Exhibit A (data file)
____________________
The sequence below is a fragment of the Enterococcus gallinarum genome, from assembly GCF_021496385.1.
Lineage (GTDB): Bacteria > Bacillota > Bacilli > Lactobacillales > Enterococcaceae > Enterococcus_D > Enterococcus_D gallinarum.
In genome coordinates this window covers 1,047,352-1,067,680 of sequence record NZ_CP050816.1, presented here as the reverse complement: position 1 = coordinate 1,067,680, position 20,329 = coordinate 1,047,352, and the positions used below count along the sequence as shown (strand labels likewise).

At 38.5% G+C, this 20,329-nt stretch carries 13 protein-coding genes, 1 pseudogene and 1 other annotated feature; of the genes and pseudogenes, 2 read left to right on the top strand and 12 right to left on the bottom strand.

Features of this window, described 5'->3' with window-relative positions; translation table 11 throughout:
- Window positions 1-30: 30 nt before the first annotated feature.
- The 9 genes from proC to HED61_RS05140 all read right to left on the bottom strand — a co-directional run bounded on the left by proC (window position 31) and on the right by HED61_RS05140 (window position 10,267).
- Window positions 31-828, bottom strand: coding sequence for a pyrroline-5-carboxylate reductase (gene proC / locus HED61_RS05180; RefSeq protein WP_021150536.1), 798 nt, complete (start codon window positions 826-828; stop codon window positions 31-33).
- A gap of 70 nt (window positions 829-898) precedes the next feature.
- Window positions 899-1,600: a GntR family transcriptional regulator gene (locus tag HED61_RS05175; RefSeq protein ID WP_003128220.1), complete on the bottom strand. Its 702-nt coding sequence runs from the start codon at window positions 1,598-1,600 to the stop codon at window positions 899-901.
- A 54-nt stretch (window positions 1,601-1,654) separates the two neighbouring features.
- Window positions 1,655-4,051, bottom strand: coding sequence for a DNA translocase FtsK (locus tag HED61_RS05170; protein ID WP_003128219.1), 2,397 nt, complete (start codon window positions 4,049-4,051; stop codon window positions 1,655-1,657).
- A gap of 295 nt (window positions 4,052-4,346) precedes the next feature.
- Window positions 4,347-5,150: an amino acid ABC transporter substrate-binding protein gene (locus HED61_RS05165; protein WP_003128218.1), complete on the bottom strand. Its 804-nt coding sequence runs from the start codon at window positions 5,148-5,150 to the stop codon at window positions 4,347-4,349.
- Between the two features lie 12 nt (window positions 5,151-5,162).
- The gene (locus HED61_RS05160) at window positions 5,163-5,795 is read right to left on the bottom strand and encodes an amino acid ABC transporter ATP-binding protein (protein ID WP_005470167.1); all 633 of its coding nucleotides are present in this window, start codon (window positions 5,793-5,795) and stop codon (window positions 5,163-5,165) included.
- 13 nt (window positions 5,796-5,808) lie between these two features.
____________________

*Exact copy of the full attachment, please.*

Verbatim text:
The sequence below is a fragment of the Enterococcus gallinarum genome, from assembly GCF_021496385.1.
Lineage (GTDB): Bacteria > Bacillota > Bacilli > Lactobacillales > Enterococcaceae > Enterococcus_D > Enterococcus_D gallinarum.
In genome coordinates this window covers 1,047,352-1,067,680 of sequence record NZ_CP050816.1, presented here as the reverse complement: position 1 = coordinate 1,067,680, position 20,329 = coordinate 1,047,352, and the positions used below count along the sequence as shown (strand labels likewise).

At 38.5% G+C, this 20,329-nt stretch carries 13 protein-coding genes, 1 pseudogene and 1 other annotated feature; of the genes and pseudogenes, 2 read left to right on the top strand and 12 right to left on the bottom strand.

Features of this window, described 5'->3' with window-relative positions; translation table 11 throughout:
- Window positions 1-30: 30 nt before the first annotated feature.
- The 9 genes from proC to HED61_RS05140 all read right to left on the bottom strand — a co-directional run bounded on the left by proC (window position 31) and on the right by HED61_RS05140 (window position 10,267).
- Window positions 31-828, bottom strand: coding sequence for a pyrroline-5-carboxylate reductase (gene proC / locus HED61_RS05180; RefSeq protein WP_021150536.1), 798 nt, complete (start codon window positions 826-828; stop codon window positions 31-33).
- A gap of 70 nt (window positions 829-898) precedes the next feature.
- Window positions 899-1,600: a GntR family transcriptional regulator gene (locus tag HED61_RS05175; RefSeq protein ID WP_003128220.1), complete on the bottom strand. Its 702-nt coding sequence runs from the start codon at window positions 1,598-1,600 to the stop codon at window positions 899-901.
- A 54-nt stretch (window positions 1,601-1,654) separates the two neighbouring features.
- Window positions 1,655-4,051, bottom strand: coding sequence for a DNA translocase FtsK (locus tag HED61_RS05170; protein ID WP_003128219.1), 2,397 nt, complete (start codon window positions 4,049-4,051; stop codon window positions 1,655-1,657).
- A gap of 295 nt (window positions 4,052-4,346) precedes the next feature.
- Window positions 4,347-5,150: an amino acid ABC transporter substrate-binding protein gene (locus HED61_RS05165; protein WP_003128218.1), complete on the bottom strand. Its 804-nt coding sequence runs from the start codon at window positions 5,148-5,150 to the stop codon at window positions 4,347-4,349.
- Between the two features lie 12 nt (window positions 5,151-5,162).
- The gene (locus HED61_RS05160) at window positions 5,163-5,795 is read right to left on the bottom strand and encodes an amino acid ABC transporter ATP-binding protein (protein ID WP_005470167.1); all 633 of its coding nucleotides are present in this window, start codon (window positions 5,793-5,795) and stop codon (window positions 5,163-5,165) included.
- 13 nt (window positions 5,796-5,808) lie between these two features.